Over the last few weeks our intern, Harry, has been working with a number of 5th and 6th century Anglo-Saxon grave goods for our Object Conservator, Alison Draper. In this post, he shares some of the background to the Bones without Barriers project, and his role in checking and preparing the materials for delivery to the University of Central Lancashire Archaeology department.
“The original Bones without Barriers project began as a joint archaeological research project including students and staff from Manchester Metropolitan University and the University of Central Lancashire, organised by Dr Duncan Sayer, Richard Mortimer and Dr Faye Sayer. The primary aim of the project, which ran from 2010-14, was the excavation of an Anglo-Saxon cemetery first discovered at Oakington, Cambridgeshire in 1926. By 2012 a total of 66 skeletons had been excavated, bringing the total number of graves discovered in the area to an astonishing 110. Furthermore, the project uncovered an even greater number and variety of grave goods, found buried alongside men, women and children including knives, spearheads, brooches, hair pins and combs.
Although the excavation site and the wealth of material uncovered was a substantial discovery in itself, the work done at Oakington was also notable for a number of additional feats. In 2010, the UK Ministry of Justice granted the project a permit allowing them to excavate human remains without barriers, which in turn facilitated an ‘open access’ approach to the dig and fostered greater levels of interaction between the professionals on-site and the wider community. Both groups expressed this relationship throughout the project’s duration through the organisation of school visits, on-site tours, and lectures and debates surrounding the future of the excavated remains. For those involved, this was clearly a central aspect of the excavation and has done much to highlight what can be done to build stronger ties between professional archaeologists and the wider communities impacted by their work.
Following the completion of the dig our Object Conservator, Alison Draper, received all materials, excluding skeletal remains, for post-excavation processing and conservation. This process included cleaning, repairing and repackaging each item as well as producing a ‘conservation document’ for every find discussing the condition of the object, the materials used in its construction and the conservation practices/techniques used in its repair. Alison asked me if I would list each object and establish whether any further deterioration had occurred since they were last removed from storage.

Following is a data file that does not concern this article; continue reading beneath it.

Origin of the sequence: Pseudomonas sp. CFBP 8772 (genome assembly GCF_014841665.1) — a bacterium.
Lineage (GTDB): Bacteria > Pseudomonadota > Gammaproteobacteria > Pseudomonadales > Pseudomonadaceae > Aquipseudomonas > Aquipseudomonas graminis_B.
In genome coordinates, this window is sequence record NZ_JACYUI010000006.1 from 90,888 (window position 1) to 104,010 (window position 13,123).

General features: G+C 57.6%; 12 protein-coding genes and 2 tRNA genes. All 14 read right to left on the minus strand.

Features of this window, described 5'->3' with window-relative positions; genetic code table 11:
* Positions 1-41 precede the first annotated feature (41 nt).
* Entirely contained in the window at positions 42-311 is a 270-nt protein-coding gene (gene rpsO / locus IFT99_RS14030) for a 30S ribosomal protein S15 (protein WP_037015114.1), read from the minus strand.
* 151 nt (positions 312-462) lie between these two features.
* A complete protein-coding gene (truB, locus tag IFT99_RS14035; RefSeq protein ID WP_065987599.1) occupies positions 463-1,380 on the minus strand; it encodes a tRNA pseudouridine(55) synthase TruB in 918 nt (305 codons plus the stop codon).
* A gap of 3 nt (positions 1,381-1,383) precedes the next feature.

As someone with a background in ancient/early medieval history, I jumped at the opportunity to work with material including items associated with medieval combat, such as spearheads and a shield-boss. However, I soon discovered that these were in the worst state of deterioration due to the fact that iron corrosion takes place at a significantly higher rate than other metals. This became increasingly clear as many of the iron objects were almost unidentifiable to a non-specialist such as myself, and it often became necessary to check x-ray images taken by Alison to make out the original shape of the objects. A particularly good example of this is the large girdle hanger (a belt-like item depicting key-shaped ornaments often found buried with Anglo-Saxon women) excavated in 2012. Here is the image of the deteriorated girdle hangar with the x-ray shown underneath:
In contrast to the deteriorated state of the iron finds, objects made from materials including copper alloy, glass, bone and amber were much better greater preserved. Furthermore, I began to discover that these finds, more closely associated with domestic life, revealed a greater picture of the daily life and activities of people living in 5th and 5th century England. Perhaps my favourite example of this is the bone comb. As well as being in almost perfect condition, it reflects an essentially timeless and mundane activity – everybody has to comb their hair!
The collection also holds a number of copper alloy brooches and wrist clasps which emphasize the importance of shared cultural identity among the Anglo-Saxons through repetitive imagery and geometry. This is evident in the repeated use of the cruciform shape and animal faces; as well as the fact that they are frequently found buried with their owners, indicating that they were valued both in life and death. I found these objects fascinating as they help to build a more detailed image of the people they belonged to, how they presented themselves, what they valued and how they interacted with their community and the world around them.
Overall, this project has been one that I have enjoyed immensely. Not only have I had the opportunity to handle, study and research objects well over a thousand years old, but I have also increased my confidence in handling and observing archaeological material, something I have only engaged with sparingly in the past. This experience has given me a more detailed understanding of the conservation process, the work involved in assessing condition, cleaning, and repairing objects, which I am sure will be of great benefit in future.”